The question is, “proportion of what?” Did he mean our contribution should be proportionate to our GDP, to our median household income, to our balance-of-trade ratio with other NATO members, or some other benchmark?

Underlying the confusion in this example, and many others where so-called disparities are criticized, is what I call “that dang denominator.” In statistics, one can prove almost anything by shuffling around different denominators — measuring things “as a proportion of” strategically chosen benchmarks — until the desired result is found.

Trump didn’t even tell us what denominator he was referencing. Therefore, his assertion that an unjust disparity exists is basically meaningless.

Studies, advocate communications and news reports often use “proportion of residents” in a geographic area as the benchmark denominator when examining disparities. A Feb. 10 Star Tribune article (“Police stops scrutinized in St. Paul”) indicated that 33 percent of St. Paul police traffic stops involve black drivers, whereas blacks only constitute 14 percent of St. Paul’s driving population.

Yet, in a Feb. 15 Star Tribune article about a different study and a different police department (“Police study finds no racial bias”), University of Minnesota Prof. Michelle Phelps rightly pointed out a major difficulty with using this denominator: People are not always residents of the town in which they are stopped by police.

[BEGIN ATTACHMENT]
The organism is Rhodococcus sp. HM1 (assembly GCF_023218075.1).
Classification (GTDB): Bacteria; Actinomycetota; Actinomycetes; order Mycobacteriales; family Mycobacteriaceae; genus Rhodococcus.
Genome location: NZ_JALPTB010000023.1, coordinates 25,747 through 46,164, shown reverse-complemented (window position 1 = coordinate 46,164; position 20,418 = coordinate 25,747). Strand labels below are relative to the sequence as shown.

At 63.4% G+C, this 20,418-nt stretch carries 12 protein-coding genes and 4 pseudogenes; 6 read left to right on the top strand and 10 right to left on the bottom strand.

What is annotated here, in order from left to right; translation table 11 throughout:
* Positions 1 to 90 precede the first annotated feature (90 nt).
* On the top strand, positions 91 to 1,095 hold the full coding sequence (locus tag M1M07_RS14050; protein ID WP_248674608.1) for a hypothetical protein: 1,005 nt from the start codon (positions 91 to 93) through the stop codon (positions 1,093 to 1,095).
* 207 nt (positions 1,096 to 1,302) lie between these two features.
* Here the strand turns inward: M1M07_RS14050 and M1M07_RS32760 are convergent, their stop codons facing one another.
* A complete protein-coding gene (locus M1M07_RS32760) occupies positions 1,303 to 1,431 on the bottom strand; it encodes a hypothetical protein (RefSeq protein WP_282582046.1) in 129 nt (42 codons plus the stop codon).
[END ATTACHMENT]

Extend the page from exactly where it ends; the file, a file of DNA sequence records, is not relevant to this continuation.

Researchers have been testing alternatives to using residential census counts as the benchmark to determine the extent to which racial profiling may exist in traffic stops. One alternative is to prorate stops with police presence. Obviously, a higher “police-to-resident” presence in a given neighborhood (likely because of high rates of service calls there) would result in more stops or arrests because a larger proportion of infractions would be seen.

Other researchers are examining ways to assess possible police bias by examining traffic camera data in situations where the officer would not have been able to discern a person’s race before initiating a traffic stop.